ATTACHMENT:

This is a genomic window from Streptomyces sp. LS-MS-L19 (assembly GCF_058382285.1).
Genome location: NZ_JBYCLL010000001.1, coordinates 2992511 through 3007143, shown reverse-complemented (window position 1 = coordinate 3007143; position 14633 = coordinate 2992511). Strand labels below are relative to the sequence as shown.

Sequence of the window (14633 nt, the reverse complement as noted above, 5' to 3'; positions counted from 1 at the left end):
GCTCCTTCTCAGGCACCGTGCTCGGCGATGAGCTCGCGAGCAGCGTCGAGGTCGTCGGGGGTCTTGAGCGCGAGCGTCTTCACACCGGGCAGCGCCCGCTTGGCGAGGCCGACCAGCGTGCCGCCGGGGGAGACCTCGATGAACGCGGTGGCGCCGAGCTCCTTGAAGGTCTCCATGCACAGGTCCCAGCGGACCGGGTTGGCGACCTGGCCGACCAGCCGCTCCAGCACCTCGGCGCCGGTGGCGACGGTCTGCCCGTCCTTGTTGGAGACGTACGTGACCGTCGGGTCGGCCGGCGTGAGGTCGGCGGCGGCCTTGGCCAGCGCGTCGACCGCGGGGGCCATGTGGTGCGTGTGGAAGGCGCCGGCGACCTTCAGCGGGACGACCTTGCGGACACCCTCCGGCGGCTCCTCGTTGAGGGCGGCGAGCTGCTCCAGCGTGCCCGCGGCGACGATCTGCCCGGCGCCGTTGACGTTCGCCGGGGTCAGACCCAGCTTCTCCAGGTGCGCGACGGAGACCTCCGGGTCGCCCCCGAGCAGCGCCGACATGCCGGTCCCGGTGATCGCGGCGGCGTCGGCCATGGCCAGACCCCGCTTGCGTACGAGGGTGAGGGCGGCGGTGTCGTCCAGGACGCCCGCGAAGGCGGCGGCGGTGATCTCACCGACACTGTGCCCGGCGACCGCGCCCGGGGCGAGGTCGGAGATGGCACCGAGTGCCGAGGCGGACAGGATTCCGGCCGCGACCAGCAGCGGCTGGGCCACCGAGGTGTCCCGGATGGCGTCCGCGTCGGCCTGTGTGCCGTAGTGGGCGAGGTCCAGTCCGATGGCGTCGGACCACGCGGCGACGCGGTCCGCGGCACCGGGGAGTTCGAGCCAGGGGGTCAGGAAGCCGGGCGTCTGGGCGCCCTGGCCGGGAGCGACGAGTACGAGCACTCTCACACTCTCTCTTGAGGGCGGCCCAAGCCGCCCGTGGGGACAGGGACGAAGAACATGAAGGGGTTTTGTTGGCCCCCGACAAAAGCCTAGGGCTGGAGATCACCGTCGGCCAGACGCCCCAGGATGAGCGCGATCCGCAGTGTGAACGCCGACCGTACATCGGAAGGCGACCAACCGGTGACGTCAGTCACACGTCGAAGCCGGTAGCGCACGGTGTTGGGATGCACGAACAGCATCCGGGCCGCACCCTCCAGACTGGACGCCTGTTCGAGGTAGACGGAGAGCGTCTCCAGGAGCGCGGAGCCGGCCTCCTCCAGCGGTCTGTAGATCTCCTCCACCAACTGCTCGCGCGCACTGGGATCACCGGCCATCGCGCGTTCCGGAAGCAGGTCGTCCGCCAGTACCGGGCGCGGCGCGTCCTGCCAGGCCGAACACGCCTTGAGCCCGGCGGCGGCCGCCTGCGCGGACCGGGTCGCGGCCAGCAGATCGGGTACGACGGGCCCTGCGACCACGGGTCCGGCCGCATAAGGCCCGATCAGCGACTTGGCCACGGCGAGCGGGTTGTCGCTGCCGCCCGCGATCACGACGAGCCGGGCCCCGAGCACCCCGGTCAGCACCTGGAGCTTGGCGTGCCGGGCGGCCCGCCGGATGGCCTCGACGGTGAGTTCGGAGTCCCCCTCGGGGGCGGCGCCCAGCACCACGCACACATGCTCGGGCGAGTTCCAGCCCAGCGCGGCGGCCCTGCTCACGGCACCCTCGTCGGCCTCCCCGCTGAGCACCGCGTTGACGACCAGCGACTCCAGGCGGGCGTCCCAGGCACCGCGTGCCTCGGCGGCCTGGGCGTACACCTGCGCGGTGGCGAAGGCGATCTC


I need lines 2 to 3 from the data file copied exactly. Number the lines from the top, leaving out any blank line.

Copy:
Genome location: NZ_JBYCLL010000001.1, coordinates 2992511 through 3007143, shown reverse-complemented (window position 1 = coordinate 3007143; position 14633 = coordinate 2992511). Strand labels below are relative to the sequence as shown.

Sequence of the window (14633 nt, the reverse complement as noted above, 5' to 3'; positions counted from 1 at the left end):